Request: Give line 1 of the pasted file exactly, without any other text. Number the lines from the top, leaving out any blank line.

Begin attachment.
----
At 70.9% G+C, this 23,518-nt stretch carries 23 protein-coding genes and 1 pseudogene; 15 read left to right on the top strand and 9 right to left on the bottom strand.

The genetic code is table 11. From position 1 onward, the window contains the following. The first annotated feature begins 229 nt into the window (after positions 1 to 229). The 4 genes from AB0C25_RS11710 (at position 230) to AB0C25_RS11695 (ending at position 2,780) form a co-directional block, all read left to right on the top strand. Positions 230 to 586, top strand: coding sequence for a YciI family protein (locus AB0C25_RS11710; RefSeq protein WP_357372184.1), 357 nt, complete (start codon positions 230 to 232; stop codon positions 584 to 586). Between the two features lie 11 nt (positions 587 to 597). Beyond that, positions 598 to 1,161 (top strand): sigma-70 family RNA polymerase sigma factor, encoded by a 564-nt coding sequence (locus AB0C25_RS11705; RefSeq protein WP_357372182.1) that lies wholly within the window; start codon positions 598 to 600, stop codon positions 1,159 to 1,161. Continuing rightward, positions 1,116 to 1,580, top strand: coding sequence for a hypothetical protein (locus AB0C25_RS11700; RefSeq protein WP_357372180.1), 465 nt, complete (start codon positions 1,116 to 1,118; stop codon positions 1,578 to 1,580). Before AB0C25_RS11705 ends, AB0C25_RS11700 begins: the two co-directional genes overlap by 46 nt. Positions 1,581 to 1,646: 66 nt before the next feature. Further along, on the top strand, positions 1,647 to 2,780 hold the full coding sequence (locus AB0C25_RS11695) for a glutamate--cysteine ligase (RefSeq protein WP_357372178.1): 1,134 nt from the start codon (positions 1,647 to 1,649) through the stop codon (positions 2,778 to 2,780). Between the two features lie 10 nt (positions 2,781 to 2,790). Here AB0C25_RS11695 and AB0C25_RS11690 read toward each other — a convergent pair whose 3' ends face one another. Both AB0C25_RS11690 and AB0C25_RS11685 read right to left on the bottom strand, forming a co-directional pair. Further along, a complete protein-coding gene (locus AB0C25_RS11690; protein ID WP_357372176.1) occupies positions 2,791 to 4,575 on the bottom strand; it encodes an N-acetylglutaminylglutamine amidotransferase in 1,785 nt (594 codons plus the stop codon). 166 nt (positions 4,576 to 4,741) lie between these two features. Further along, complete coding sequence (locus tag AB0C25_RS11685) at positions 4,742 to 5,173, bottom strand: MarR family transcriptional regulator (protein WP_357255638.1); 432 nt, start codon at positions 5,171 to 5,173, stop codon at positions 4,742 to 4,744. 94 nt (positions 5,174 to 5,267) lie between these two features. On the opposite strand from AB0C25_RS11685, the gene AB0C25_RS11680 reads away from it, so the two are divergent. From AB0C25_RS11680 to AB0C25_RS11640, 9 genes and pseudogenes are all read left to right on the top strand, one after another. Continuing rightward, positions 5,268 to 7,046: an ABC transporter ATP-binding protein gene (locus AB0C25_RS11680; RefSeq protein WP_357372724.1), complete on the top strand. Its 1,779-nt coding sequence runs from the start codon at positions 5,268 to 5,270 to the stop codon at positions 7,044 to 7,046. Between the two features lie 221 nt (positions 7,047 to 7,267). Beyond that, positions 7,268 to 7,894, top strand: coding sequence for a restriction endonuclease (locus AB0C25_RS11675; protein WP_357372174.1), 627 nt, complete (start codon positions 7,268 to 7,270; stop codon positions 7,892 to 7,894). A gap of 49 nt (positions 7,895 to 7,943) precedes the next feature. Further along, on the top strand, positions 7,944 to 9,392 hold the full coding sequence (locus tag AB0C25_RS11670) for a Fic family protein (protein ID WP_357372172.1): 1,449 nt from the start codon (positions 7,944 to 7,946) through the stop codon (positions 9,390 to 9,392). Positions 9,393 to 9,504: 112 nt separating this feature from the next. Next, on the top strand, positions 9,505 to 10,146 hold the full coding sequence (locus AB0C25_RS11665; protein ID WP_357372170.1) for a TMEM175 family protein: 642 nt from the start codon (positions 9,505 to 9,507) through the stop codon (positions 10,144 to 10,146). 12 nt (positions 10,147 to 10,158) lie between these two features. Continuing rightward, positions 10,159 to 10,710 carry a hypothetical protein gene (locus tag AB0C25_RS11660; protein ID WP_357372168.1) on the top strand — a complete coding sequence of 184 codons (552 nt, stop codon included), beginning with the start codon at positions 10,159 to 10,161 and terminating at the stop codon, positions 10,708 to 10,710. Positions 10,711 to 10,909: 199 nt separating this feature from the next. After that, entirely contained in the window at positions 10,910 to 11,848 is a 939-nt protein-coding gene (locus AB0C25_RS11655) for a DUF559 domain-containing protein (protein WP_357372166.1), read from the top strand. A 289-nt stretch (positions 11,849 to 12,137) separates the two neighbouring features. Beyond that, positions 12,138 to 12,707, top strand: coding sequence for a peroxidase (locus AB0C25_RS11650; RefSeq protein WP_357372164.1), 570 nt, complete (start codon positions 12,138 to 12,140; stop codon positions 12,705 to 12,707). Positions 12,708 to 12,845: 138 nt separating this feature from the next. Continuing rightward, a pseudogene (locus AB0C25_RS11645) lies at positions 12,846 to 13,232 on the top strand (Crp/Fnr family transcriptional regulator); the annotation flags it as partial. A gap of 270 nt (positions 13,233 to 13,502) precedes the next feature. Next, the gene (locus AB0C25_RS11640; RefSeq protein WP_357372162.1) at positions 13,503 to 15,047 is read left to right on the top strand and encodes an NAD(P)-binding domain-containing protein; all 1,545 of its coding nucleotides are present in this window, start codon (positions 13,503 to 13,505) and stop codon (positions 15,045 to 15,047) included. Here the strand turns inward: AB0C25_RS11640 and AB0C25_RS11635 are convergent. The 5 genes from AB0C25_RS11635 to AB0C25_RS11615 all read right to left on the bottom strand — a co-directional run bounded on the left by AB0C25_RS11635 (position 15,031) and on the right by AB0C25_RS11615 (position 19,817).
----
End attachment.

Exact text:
At 70.9% G+C, this 23,518-nt stretch carries 23 protein-coding genes and 1 pseudogene; 15 read left to right on the top strand and 9 right to left on the bottom strand.